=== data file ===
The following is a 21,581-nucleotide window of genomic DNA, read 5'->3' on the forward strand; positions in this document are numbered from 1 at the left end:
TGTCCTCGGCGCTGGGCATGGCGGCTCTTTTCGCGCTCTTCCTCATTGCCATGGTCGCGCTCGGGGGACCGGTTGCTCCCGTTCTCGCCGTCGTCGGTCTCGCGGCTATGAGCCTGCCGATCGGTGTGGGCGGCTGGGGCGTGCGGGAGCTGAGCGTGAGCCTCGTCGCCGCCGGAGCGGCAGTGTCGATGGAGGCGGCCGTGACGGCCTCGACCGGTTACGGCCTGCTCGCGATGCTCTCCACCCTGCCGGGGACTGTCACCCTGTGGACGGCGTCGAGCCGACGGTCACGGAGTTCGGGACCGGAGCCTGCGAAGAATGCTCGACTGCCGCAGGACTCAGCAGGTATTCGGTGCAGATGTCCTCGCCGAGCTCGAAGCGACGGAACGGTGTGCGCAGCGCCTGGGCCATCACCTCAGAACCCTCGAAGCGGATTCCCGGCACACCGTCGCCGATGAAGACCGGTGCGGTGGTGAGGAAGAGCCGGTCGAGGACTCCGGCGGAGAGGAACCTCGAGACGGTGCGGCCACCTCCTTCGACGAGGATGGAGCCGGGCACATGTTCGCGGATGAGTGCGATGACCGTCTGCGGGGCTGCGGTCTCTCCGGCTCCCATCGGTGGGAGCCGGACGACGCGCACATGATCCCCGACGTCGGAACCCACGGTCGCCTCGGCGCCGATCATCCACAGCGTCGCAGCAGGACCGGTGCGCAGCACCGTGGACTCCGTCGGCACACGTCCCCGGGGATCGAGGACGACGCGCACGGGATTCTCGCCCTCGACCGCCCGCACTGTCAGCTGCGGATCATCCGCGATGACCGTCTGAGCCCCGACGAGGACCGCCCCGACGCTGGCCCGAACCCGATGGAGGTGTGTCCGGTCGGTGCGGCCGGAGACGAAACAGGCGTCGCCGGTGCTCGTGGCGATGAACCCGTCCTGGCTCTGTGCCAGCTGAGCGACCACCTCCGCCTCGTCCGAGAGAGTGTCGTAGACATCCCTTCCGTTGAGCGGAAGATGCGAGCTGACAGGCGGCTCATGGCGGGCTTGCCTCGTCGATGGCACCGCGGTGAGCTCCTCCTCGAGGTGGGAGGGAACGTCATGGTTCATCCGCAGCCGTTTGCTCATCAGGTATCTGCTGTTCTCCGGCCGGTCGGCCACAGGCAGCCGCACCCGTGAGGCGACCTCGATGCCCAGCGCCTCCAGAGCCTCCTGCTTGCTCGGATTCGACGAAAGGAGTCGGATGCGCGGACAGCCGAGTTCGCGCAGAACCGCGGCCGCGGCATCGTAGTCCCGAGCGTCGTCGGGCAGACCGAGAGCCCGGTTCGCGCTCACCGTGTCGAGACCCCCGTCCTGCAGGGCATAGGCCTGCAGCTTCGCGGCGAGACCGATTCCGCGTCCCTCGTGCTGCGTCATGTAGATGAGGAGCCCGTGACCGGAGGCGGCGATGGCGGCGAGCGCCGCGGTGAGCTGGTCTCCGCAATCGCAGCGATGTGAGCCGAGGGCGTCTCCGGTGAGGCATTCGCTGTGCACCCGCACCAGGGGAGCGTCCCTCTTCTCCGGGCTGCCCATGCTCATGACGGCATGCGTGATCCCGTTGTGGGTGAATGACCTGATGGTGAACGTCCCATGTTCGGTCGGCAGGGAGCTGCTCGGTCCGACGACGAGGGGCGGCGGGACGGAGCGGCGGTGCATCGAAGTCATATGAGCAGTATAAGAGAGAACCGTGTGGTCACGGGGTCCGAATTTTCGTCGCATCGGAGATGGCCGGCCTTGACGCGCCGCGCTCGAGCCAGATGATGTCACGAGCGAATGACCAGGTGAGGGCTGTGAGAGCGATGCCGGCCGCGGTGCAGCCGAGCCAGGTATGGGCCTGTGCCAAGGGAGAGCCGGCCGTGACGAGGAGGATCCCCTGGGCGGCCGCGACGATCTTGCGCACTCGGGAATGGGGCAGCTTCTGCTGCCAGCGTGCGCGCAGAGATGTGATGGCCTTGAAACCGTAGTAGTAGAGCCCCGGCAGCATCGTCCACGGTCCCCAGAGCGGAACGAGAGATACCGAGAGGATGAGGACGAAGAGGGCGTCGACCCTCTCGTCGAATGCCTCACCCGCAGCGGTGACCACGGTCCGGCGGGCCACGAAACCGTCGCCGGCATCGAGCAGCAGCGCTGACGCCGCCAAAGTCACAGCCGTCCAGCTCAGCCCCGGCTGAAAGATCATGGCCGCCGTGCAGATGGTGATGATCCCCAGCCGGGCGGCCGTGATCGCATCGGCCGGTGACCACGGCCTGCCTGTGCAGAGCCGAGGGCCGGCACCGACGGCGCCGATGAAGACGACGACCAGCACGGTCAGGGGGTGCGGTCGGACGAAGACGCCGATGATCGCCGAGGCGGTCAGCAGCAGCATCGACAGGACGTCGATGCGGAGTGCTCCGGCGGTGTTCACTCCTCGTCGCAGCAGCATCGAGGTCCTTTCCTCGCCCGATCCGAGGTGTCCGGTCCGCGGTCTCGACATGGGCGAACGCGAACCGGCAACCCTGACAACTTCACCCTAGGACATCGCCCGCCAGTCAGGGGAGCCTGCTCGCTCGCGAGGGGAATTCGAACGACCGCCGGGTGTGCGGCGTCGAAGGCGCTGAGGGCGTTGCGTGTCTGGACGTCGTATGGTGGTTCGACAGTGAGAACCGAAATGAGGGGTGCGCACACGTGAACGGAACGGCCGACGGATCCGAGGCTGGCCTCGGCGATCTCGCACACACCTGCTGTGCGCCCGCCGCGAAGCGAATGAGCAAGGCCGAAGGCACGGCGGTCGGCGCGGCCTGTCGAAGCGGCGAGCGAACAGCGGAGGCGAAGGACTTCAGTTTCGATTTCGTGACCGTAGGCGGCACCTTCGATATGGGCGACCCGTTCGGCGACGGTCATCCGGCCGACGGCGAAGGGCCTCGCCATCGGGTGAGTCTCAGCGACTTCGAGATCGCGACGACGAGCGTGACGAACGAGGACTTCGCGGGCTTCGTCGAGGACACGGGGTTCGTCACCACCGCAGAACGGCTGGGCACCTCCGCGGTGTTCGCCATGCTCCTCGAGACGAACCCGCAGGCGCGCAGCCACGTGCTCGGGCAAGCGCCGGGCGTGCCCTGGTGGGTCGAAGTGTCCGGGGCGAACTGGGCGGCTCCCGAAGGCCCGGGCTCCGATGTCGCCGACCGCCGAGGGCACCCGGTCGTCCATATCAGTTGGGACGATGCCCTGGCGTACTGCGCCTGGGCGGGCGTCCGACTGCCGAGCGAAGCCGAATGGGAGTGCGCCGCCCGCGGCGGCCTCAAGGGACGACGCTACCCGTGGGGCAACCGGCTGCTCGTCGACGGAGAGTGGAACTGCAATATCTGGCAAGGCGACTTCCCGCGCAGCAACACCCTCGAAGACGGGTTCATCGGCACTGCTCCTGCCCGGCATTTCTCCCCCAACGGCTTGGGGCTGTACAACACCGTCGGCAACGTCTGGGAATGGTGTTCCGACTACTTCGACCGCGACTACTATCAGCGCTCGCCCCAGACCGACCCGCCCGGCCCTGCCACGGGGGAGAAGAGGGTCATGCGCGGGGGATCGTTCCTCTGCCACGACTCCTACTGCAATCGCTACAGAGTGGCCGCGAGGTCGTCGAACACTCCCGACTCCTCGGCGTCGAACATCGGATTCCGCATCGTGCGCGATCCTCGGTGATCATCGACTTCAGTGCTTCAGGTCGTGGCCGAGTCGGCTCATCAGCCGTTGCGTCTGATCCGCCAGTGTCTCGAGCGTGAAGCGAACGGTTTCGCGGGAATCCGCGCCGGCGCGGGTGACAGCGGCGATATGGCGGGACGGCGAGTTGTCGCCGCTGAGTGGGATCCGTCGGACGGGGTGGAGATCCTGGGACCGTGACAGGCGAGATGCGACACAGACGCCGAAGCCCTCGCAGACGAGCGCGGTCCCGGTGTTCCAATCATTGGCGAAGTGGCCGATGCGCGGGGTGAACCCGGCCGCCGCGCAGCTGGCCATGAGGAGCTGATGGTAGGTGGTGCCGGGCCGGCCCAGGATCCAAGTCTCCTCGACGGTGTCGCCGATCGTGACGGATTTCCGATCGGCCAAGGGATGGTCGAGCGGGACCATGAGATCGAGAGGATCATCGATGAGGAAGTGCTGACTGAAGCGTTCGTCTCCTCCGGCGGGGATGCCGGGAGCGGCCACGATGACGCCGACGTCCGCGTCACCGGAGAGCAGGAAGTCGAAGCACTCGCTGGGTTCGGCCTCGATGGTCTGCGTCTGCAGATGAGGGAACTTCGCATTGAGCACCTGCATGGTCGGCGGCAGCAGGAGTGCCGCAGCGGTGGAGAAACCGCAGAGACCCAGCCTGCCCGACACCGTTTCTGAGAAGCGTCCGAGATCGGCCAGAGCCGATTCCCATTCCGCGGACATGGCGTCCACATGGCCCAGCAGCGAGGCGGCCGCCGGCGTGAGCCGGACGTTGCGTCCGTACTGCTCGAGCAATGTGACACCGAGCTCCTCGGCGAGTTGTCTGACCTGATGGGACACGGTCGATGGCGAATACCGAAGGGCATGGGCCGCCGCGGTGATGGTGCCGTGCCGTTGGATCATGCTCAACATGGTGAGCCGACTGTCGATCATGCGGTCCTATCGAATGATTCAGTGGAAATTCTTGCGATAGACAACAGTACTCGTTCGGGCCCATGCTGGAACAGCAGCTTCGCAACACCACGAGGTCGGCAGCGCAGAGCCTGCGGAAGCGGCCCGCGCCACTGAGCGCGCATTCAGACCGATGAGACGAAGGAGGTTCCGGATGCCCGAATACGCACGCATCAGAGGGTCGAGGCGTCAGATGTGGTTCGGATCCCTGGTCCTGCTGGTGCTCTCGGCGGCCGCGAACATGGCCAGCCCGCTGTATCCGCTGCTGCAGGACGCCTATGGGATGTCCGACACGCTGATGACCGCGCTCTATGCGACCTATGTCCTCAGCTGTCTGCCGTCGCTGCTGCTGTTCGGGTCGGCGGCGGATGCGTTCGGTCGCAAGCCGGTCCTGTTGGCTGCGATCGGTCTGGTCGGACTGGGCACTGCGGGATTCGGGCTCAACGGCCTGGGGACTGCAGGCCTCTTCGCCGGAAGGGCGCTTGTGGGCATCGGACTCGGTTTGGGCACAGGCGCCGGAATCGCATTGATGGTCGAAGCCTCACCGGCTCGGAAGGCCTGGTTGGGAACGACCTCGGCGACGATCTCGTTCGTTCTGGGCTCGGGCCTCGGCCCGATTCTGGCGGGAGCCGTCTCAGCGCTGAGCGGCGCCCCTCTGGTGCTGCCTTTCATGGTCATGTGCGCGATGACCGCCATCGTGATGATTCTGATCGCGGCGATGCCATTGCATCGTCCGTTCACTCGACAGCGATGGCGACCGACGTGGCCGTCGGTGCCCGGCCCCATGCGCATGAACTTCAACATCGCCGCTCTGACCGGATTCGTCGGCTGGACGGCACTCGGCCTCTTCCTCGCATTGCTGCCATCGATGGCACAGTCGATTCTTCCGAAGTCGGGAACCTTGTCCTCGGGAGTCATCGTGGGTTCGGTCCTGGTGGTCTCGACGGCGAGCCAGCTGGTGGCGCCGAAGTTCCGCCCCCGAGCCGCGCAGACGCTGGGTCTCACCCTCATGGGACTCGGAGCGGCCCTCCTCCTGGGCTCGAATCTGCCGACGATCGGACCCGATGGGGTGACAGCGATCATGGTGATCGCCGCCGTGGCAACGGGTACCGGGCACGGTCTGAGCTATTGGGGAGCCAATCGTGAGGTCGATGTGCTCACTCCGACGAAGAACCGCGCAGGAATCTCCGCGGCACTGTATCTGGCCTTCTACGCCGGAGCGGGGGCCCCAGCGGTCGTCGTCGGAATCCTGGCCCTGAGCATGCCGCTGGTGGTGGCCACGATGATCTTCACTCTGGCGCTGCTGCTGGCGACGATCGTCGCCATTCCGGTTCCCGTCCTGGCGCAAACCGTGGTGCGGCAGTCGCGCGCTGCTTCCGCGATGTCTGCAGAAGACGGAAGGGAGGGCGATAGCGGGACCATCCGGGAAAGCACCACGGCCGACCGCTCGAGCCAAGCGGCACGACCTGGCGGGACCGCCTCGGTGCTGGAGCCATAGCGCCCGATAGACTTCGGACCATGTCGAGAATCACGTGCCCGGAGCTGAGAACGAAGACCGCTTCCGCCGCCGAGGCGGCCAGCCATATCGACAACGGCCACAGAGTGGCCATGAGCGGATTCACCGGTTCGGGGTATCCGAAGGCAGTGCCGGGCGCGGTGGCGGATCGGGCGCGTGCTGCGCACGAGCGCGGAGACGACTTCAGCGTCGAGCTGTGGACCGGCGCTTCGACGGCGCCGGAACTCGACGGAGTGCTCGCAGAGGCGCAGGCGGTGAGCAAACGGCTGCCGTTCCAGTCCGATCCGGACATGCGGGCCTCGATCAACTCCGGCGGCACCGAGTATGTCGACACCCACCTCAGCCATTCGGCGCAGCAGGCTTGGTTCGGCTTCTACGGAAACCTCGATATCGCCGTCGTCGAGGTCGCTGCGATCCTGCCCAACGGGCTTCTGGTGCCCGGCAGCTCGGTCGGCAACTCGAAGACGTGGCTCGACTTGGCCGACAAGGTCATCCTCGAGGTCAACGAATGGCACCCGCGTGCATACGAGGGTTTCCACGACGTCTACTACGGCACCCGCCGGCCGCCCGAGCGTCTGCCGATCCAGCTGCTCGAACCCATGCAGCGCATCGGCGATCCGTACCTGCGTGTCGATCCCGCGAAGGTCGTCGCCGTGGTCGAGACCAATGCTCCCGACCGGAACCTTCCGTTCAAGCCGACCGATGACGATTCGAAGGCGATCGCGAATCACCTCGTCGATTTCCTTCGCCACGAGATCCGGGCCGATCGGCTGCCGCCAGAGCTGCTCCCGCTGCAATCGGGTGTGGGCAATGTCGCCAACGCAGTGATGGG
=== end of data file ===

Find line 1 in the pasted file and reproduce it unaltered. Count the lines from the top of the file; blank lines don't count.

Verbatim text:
The following is a 21,581-nucleotide window of genomic DNA, read 5'->3' on the forward strand; positions in this document are numbered from 1 at the left end: